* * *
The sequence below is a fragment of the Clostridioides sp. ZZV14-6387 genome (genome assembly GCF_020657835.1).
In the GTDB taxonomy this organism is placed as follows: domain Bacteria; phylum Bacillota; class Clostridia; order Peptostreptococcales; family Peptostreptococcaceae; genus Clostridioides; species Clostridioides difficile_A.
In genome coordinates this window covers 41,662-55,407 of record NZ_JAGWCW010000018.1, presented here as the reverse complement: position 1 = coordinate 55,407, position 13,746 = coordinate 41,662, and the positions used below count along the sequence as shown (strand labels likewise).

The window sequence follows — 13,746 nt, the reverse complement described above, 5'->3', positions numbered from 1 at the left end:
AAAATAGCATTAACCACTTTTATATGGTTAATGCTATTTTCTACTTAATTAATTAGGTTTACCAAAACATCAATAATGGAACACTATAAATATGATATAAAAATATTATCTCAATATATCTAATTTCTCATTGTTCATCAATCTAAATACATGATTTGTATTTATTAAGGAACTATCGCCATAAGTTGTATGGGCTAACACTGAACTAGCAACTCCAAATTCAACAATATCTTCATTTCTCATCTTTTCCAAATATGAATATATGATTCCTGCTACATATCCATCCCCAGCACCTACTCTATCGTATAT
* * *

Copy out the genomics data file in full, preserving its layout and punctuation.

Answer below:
The sequence below is a fragment of the Clostridioides sp. ZZV14-6387 genome (genome assembly GCF_020657835.1).
In the GTDB taxonomy this organism is placed as follows: domain Bacteria; phylum Bacillota; class Clostridia; order Peptostreptococcales; family Peptostreptococcaceae; genus Clostridioides; species Clostridioides difficile_A.
In genome coordinates this window covers 41,662-55,407 of record NZ_JAGWCW010000018.1, presented here as the reverse complement: position 1 = coordinate 55,407, position 13,746 = coordinate 41,662, and the positions used below count along the sequence as shown (strand labels likewise).

The window sequence follows — 13,746 nt, the reverse complement described above, 5'->3', positions numbered from 1 at the left end:
AAAATAGCATTAACCACTTTTATATGGTTAATGCTATTTTCTACTTAATTAATTAGGTTTACCAAAACATCAATAATGGAACACTATAAATATGATATAAAAATATTATCTCAATATATCTAATTTCTCATTGTTCATCAATCTAAATACATGATTTGTATTTATTAAGGAACTATCGCCATAAGTTGTATGGGCTAACACTGAACTAGCAACTCCAAATTCAACAATATCTTCATTTCTCATCTTTTCCAAATATGAATATATGATTCCTGCTACATATCCATCCCCAGCACCTACTCTATCGTATAT